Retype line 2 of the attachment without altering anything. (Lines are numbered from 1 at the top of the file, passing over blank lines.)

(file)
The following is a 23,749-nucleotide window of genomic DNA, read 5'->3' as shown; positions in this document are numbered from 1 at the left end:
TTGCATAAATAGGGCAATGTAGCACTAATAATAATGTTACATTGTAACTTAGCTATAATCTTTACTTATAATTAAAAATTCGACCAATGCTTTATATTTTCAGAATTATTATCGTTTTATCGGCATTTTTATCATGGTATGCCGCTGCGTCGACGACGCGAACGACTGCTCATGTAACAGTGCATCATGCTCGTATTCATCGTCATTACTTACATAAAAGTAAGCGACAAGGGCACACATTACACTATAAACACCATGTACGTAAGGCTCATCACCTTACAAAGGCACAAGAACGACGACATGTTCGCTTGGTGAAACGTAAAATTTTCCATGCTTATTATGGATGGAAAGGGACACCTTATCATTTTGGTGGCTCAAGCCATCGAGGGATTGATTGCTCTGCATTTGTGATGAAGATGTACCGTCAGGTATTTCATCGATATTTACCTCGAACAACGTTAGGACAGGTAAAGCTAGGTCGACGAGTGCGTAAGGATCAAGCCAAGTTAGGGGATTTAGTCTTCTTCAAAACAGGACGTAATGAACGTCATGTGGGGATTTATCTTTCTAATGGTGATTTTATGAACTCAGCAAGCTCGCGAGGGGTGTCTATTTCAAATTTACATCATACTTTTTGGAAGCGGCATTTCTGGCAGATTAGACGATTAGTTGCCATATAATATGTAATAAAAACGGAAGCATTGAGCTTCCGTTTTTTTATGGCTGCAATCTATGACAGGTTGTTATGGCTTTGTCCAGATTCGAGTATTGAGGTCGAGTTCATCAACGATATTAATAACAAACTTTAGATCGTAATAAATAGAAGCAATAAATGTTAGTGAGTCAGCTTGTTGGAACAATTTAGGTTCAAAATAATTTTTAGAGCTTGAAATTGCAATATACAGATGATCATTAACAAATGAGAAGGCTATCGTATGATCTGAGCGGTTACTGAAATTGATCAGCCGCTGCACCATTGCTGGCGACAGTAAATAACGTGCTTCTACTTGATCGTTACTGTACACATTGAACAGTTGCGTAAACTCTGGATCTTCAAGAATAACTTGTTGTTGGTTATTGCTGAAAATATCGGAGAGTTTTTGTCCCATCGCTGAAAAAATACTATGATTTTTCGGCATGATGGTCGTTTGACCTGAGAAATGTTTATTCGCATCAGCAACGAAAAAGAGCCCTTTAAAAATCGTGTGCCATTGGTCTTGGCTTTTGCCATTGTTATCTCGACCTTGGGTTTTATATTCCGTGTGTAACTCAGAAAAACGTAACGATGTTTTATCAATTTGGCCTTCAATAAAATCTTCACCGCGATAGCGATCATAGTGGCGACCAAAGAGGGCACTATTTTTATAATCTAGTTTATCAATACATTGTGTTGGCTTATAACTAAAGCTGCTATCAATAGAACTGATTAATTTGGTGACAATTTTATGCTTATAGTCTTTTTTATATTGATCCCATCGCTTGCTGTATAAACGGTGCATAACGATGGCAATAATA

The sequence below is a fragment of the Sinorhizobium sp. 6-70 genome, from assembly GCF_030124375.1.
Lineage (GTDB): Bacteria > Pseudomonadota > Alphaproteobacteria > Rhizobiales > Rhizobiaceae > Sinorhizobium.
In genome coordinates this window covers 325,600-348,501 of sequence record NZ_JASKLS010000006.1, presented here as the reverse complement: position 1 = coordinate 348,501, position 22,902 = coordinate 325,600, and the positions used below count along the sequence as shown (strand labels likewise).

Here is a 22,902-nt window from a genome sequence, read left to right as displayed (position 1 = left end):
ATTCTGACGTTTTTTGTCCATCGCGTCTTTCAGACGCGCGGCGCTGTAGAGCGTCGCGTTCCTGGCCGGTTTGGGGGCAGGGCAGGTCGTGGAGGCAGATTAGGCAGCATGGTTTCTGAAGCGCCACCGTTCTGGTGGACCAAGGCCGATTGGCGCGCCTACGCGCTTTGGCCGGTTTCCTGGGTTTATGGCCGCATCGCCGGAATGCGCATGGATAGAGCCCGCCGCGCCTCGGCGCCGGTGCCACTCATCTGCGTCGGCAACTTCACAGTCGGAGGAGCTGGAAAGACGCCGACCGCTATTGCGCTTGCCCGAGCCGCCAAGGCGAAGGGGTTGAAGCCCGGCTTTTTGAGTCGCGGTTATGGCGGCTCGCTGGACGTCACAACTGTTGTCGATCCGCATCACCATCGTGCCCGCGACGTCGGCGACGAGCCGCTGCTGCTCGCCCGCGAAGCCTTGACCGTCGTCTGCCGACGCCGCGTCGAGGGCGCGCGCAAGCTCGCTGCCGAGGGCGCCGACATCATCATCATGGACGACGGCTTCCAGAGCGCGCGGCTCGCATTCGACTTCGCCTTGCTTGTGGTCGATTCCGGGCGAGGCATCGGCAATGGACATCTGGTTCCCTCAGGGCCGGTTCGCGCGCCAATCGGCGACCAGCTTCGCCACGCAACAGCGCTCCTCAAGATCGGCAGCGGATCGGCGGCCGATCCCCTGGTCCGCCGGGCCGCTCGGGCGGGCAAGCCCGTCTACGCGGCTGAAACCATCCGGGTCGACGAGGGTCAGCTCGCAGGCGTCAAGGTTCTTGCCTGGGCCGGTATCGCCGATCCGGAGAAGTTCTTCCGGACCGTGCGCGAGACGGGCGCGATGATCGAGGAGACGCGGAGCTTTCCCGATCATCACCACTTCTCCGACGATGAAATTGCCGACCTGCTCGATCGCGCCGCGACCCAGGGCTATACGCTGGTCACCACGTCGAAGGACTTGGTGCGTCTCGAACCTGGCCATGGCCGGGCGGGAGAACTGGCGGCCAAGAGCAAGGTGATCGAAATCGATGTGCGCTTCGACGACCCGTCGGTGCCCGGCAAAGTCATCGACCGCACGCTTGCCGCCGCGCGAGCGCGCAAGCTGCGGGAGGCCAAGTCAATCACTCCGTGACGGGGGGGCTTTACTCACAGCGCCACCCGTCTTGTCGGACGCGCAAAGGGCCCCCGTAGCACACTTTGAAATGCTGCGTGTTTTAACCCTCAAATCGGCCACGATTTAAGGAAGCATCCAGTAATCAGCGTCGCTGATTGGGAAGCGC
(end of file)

TTGCATAAATAGGGCAATGTAGCACTAATAATAATGTTACATTGTAACTTAGCTATAATCTTTACTTATAATTAAAAATTCGACCAATGCTTTATATTTTCAGAATTATTATCGTTTTATCGGCATTTTTATCATGGTATGCCGCTGCGTCGACGACGCGAACGACTGCTCATGTAACAGTGCATCATGCTCGTATTCATCGTCATTACTTACATAAAAGTAAGCGACAAGGGCACACATTACACTATAAACACCATGTACGTAAGGCTCATCACCTTACAAAGGCACAAGAACGACGACATGTTCGCTTGGTGAAACGTAAAATTTTCCATGCTTATTATGGATGGAAAGGGACACCTTATCATTTTGGTGGCTCAAGCCATCGAGGGATTGATTGCTCTGCATTTGTGATGAAGATGTACCGTCAGGTATTTCATCGATATTTACCTCGAACAACGTTAGGACAGGTAAAGCTAGGTCGACGAGTGCGTAAGGATCAAGCCAAGTTAGGGGATTTAGTCTTCTTCAAAACAGGACGTAATGAACGTCATGTGGGGATTTATCTTTCTAATGGTGATTTTATGAACTCAGCAAGCTCGCGAGGGGTGTCTATTTCAAATTTACATCATACTTTTTGGAAGCGGCATTTCTGGCAGATTAGACGATTAGTTGCCATATAATATGTAATAAAAACGGAAGCATTGAGCTTCCGTTTTTTTATGGCTGCAATCTATGACAGGTTGTTATGGCTTTGTCCAGATTCGAGTATTGAGGTCGAGTTCATCAACGATATTAATAACAAACTTTAGATCGTAATAAATAGAAGCAATAAATGTTAGTGAGTCAGCTTGTTGGAACAATTTAGGTTCAAAATAATTTTTAGAGCTTGAAATTGCAATATACAGATGATCATTAACAAATGAGAAGGCTATCGTATGATCTGAGCGGTTACTGAAATTGATCAGCCGCTGCACCATTGCTGGCGACAGTAAATAACGTGCTTCTACTTGATCGTTACTGTACACATTGAACAGTTGCGTAAACTCTGGATCTTCAAGAATAACTTGTTGTTGGTTATTGCTGAAAATATCGGAGAGTTTTTGTCCCATCGCTGAAAAAATACTATGATTTTTCGGCATGATGGTCGTTTGACCTGAGAAATGTTTATTCGCATCAGCAACGAAAAAGAGCCCTTTAAAAATCGTGTGCCATTGGTCTTGGCTTTTGCCATTGTTATCTCGACCTTGGGTTTTATATTCCGTGTGTAACTCAGAAAAACGTAACGATGTTTTATCAATTTGGCCTTCAATAAAATCTTCACCGCGATAGCGATCATAGTGGCGACCAAAGAGGGCACTATTTTTATAATCTAGTTTATCAATACATTGTGTTGGCTTATAACTAAAGCTGCTATCAATAGAACTGATTAATTTGGTGACAATTTTATGCTTATAGTCTTTTTTATATTGATCCCATCGCTTGCTGTATAAACGGTGCATAACGATGGCAATAATA